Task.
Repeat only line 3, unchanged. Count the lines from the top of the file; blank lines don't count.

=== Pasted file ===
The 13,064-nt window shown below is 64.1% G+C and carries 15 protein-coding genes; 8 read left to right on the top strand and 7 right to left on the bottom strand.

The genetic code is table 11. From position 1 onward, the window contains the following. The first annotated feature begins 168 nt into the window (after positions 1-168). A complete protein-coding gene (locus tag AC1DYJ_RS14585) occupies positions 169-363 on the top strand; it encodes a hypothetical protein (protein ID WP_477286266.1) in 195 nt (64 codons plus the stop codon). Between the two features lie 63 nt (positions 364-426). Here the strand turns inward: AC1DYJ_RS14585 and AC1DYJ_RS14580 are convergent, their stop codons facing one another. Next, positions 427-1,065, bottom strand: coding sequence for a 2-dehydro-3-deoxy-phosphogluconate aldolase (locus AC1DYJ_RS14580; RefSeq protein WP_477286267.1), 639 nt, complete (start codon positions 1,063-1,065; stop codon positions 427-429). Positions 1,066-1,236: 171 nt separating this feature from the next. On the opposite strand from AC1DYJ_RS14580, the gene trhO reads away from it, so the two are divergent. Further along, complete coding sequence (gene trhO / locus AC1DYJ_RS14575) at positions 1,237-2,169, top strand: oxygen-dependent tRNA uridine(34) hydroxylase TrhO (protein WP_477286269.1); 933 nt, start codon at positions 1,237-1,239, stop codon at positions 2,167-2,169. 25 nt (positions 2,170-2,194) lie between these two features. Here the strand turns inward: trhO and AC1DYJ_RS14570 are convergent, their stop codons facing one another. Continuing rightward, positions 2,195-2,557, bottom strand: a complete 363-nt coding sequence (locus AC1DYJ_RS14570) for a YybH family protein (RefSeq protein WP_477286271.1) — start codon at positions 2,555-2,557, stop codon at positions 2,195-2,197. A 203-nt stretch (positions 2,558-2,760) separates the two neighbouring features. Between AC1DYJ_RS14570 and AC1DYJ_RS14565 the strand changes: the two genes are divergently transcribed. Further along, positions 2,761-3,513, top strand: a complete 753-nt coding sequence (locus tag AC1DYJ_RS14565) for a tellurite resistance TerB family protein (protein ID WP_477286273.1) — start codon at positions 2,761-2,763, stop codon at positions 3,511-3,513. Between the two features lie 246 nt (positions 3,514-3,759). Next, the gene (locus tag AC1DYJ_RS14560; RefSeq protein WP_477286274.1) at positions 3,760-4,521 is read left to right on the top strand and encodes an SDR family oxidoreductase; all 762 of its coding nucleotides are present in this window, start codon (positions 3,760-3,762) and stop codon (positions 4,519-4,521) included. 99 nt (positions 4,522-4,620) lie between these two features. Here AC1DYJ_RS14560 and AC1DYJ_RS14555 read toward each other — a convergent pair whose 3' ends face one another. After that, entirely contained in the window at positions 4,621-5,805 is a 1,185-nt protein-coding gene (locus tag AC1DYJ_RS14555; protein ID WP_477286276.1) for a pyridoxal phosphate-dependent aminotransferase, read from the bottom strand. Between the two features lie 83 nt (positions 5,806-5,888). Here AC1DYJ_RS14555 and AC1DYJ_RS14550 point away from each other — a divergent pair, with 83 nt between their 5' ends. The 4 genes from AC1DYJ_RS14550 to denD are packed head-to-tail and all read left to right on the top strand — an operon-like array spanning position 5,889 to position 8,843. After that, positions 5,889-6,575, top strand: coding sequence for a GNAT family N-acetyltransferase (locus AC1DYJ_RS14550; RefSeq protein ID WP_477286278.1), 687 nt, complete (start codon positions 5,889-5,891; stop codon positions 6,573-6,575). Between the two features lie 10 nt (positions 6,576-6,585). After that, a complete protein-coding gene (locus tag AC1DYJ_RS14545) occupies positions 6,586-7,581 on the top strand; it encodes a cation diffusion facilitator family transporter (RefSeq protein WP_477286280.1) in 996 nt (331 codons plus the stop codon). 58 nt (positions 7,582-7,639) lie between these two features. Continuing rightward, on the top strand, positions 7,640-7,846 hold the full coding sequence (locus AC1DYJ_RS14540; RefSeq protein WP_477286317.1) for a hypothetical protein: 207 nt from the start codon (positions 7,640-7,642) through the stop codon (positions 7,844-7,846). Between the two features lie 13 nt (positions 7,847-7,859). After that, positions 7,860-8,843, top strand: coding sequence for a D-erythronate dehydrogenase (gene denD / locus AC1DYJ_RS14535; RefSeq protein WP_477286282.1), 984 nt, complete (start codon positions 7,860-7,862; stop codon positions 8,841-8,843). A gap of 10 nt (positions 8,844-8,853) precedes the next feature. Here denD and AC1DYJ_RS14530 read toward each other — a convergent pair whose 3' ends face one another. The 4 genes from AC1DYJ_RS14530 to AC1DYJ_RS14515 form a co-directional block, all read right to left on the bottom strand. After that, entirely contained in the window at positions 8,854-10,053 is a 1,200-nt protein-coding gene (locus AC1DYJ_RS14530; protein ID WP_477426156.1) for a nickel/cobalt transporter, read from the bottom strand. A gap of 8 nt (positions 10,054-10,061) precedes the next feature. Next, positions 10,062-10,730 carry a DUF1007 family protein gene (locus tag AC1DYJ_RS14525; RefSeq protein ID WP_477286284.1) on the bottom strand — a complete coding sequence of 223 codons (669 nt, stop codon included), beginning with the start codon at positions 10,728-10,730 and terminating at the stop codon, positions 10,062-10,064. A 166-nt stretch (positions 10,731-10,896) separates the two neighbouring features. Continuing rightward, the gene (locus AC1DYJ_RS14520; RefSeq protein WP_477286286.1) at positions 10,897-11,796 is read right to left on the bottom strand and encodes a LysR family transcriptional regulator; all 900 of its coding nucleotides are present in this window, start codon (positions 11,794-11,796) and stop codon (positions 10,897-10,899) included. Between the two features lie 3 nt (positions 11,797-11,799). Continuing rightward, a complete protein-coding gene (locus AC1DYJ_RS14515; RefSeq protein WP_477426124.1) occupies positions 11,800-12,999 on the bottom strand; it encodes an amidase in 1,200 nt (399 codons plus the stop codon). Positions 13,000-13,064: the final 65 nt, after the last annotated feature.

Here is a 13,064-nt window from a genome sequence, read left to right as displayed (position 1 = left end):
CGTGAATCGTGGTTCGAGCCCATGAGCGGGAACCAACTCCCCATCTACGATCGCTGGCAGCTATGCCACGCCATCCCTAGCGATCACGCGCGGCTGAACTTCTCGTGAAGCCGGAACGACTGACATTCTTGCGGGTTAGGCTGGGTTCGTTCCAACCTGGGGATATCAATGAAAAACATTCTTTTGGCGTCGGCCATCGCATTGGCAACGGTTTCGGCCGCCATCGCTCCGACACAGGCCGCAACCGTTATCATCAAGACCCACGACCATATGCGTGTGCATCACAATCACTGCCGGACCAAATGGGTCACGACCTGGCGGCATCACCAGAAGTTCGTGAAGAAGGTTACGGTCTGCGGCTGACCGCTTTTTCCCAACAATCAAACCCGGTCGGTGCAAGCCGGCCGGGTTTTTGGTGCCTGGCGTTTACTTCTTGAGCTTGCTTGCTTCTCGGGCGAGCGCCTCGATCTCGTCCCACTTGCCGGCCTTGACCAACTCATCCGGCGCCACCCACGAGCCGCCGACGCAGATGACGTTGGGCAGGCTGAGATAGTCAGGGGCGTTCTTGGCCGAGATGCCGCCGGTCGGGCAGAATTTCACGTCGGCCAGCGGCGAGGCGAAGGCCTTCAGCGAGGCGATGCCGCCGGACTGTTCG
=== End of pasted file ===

Here is a 13,064-nt window from a genome sequence, read left to right as displayed (position 1 = left end):